Earnings for Ciments Français look set to become brighter after 2010, with analysts at CM-CIC releasing new estimates for the company in light of management efforts to clean up operations of the group’s accounts and assets. The full impact of these measures is expected to be felt by the French producer next year. In 2009, Ciments Français, majority-owned by the Italcementi Group, reported a strong slowdown in cement demand in European countries and North America. In emerging countries, after a slight decline earlier in the year, consumption evolved more favourably.
Against this backdrop, 2009 revenues were down 12% at EUR4215m compared to 2008. However, cost containment programmes contributed to bringing EBITDA to EUR909m (down 10% YoY) thus improving EBITDA margins from the previous year. Net consolidated profit amounted to EUR337m, down 4%. Group net profit dropped by 12% at EUR234m. Although 1Q10 will still be challenging and some markets remain difficult (notably Bulgaria, Spain and Greece), in 2010 CM-CIC expects the group to start to see growth from efforts to reduce charges carried out over two years (just under EUR300m with sales down by EUR500m). Sales estimates for this year have been revised down from EUR4600m to EUR4272m. EBITDA in 2010 is expected to rise 3% YoY to EUR934m, with a 13% and 12% forecast for 2011 and 2012, respectively.
In the US and Thailand alone, the networks that were affected by the crisis have been slimmed significantly to be brought in line with domestic demand and reduce the unit cost per tonne. CM-CIC estimates the potential earnings leverage at over EUR100m for 2010-12 compared with the modest EBITDA generated by these two assets in 2009 (EUR35m).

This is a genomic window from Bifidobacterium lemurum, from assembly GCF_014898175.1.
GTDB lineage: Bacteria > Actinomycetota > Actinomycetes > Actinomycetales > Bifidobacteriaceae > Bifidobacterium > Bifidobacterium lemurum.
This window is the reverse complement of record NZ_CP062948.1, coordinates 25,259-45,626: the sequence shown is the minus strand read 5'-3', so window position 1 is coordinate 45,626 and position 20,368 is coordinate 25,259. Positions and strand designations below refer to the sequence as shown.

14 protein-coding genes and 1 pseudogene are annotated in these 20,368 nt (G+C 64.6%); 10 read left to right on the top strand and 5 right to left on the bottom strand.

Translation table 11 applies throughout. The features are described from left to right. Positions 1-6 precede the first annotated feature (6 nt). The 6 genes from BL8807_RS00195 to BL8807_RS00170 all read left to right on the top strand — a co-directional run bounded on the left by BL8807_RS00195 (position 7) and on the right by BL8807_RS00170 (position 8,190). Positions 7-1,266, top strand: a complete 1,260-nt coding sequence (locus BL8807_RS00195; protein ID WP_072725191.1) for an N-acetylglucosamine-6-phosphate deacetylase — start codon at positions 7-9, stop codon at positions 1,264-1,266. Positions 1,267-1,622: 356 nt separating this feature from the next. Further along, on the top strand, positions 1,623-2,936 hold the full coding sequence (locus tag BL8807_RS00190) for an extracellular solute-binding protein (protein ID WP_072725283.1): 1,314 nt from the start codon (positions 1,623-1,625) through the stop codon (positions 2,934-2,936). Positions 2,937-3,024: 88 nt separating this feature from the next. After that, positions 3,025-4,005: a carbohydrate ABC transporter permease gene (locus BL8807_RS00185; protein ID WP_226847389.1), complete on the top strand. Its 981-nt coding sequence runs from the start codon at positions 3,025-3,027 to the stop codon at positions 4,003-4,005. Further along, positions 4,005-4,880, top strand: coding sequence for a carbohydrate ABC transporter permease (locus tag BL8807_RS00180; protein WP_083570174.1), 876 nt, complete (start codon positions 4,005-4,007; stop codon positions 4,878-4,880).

In North America, the 2Mt Martinsburg plant was brought on-stream at competitive costs close to EUR25/t, according to CM-SIC estimates. The new works replaces three wet-process lines with cash costs close to EUR45/t. The company also temporary mothballed its Speed plant, Indiana, and halted under-utilised small kilns at other units. Overall, CM-CIC believes that active capacity was lowered from 7Mt to 5.5Mt.
In Thailand, the decision was taken to focus on the best-performing Asia Cement unit where the fixed costs are spread thinly (ie Saraburi 4.99Mt) and to close the Jalaprathan kilns (Cha-Am and Takli kilns, 2.34Mt capacity).
The issue of buying out minority shareholders has also recently hit the headlines. Earlier this month Ciments Français bought out nearly all of the US noteholders who blocked a 2009 takeover from Italcementi. It successfully acquired 92% of the notes issued in 2002 (US$200m) and 100% of those issued in 2006. The move sparked market talk of renewed merger plans with Italcementi, but such speculation has been discarded by the Italian producer.